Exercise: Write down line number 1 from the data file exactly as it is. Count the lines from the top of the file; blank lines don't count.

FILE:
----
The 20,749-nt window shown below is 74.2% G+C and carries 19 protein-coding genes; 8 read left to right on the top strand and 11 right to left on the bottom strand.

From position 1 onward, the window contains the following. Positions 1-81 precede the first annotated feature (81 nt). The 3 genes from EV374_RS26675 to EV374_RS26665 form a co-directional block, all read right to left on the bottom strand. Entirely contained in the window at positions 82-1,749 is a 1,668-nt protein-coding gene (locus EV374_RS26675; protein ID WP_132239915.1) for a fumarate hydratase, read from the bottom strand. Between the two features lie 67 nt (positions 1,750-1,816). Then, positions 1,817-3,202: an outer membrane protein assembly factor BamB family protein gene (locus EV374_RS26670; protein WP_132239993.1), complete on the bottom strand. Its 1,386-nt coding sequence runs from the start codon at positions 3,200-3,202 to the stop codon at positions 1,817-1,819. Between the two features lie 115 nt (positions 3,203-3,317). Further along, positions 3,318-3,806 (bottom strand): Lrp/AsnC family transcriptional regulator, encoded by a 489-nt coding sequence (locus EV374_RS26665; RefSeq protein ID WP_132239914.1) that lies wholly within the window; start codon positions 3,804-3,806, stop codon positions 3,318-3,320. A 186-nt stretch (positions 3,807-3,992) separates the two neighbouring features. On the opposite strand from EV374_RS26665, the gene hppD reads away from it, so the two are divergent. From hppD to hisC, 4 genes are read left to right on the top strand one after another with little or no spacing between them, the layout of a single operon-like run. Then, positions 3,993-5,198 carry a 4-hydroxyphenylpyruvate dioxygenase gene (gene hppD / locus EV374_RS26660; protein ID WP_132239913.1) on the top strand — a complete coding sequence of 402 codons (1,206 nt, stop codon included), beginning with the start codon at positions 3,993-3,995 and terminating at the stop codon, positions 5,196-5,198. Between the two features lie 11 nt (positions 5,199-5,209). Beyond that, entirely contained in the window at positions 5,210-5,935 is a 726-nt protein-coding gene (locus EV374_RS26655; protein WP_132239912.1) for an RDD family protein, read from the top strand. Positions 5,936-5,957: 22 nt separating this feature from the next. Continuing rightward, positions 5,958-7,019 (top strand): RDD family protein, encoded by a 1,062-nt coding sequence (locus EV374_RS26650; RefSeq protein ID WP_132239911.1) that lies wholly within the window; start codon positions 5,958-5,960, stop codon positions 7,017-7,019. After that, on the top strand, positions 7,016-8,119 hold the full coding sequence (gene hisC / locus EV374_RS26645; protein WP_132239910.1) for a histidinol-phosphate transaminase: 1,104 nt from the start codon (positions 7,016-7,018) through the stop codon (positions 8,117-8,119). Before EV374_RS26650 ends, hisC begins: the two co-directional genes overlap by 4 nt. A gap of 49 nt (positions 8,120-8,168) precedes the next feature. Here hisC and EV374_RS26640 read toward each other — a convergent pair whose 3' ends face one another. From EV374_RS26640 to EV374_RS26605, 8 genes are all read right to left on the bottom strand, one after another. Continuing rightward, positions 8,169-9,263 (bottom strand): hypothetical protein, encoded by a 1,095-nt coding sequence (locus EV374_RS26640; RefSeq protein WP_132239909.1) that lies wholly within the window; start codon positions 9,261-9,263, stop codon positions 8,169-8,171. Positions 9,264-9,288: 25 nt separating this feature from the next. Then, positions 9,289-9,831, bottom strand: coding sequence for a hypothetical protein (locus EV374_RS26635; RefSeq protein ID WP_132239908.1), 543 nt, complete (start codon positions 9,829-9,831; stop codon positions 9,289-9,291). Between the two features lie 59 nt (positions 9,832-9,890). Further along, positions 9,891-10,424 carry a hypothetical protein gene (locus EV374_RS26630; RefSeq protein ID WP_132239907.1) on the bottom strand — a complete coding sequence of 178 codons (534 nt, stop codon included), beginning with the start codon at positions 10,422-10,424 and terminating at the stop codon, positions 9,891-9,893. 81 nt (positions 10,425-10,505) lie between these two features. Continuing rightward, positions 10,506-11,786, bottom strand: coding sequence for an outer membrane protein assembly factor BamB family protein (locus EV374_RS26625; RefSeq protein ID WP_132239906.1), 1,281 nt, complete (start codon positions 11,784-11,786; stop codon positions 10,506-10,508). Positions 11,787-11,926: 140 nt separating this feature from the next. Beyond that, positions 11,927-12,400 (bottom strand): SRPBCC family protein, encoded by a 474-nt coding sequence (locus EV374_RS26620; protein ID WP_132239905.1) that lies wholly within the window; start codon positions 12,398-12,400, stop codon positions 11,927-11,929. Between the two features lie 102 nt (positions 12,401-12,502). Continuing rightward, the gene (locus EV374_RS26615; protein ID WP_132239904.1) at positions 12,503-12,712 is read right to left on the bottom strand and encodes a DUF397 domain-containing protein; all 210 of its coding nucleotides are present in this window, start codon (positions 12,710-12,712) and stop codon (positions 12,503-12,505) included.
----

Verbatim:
The 20,749-nt window shown below is 74.2% G+C and carries 19 protein-coding genes; 8 read left to right on the top strand and 11 right to left on the bottom strand.